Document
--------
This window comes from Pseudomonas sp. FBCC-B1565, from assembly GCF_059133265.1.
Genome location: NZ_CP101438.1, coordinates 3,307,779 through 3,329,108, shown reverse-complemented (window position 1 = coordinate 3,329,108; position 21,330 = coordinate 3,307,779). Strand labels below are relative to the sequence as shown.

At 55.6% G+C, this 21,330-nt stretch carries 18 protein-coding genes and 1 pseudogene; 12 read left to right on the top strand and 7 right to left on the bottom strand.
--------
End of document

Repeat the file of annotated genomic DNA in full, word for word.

This window comes from Pseudomonas sp. FBCC-B1565, from assembly GCF_059133265.1.
Genome location: NZ_CP101438.1, coordinates 3,307,779 through 3,329,108, shown reverse-complemented (window position 1 = coordinate 3,329,108; position 21,330 = coordinate 3,307,779). Strand labels below are relative to the sequence as shown.

At 55.6% G+C, this 21,330-nt stretch carries 18 protein-coding genes and 1 pseudogene; 12 read left to right on the top strand and 7 right to left on the bottom strand.